Blog12 July 2013

Government funding to improve air quality in classrooms

Amongst the factors that contribute towards the effectiveness of education, along with the teachers and lesson content, the learning environment has an important role to play.

While many of us may take it for granted that the air we breathe is clean and free of pollutants, some everyday school equipment may be releasing impurities and having a detrimental impact on children’s learning.

Clean Fresh Air and Comfortable Temperature
Enhanced Learning and Great Outcomes

The impurities and pollutants in question are released from everyday items from cleaning equipment to craft supplies. These can have a negative effect on health, with pupils suffering from fatigue and lack of concentration. These dangers help stress the importance of adequate indoor ventilation, without which, irritation to the eyes, nose and respiratory tracts become more prevalent.

The Education Funding Agency’s Priority School Building Programme (PSBP) proposes many positive changes to school ventilation specifications. It was set up to “address the condition needs of the schools most in need of urgent repair.” The programme complements the existing BB101 standard which discusses how to control pollutants in school buildings, the importance of ventilation and avoidance of summertime overheating.

Despite the scheme being privately financed, special schools and those in the worst condition have previously been additionally funded by government grant. However, on 27 June 2013, it was announced that £1.3 billion of additional capital has been allocated to the PSBP from the Treasury, enabling the delivery of all remaining schools in the programme. The programme will therefore be accelerated, and around 150 schools will be delivered a year earlier than originally planned. All schools will be delivered by the end of 2017.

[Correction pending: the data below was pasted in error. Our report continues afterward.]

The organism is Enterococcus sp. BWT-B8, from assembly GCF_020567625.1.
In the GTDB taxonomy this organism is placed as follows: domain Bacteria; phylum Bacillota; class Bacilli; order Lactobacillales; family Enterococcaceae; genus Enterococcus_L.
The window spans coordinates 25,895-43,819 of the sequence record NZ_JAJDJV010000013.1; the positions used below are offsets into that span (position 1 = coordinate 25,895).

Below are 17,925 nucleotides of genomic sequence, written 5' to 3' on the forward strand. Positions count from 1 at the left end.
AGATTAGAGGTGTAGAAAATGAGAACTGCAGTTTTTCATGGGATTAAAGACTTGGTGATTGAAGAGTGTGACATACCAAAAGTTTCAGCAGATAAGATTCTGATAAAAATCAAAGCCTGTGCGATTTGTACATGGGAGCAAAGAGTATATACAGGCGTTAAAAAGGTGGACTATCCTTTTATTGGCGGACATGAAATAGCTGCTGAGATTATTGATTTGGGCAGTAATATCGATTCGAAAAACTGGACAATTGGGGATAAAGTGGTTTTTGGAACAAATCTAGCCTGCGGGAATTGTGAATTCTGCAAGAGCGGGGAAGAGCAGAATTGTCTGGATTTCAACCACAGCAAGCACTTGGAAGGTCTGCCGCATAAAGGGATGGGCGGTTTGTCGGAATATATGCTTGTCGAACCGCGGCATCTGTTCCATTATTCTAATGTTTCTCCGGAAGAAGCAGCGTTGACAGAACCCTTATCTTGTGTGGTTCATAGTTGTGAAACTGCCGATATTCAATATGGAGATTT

As well as guidelines on the correct ventilation and carbon dioxide levels, the PSBP also provides performance standards for thermal comfort levels and recognises that indoor air quality, ventilation strategy, temperature, humidity and energy efficiency are all intrinsically linked.

The importance of education needs not be stressed, and a good quality learning environment is integral to pupils’ concentration, health and wellbeing. It is promising that the importance of adequate heating, cooling and ventilation is being recognised, and sufficient measures are being taken to ensure a good quality environment.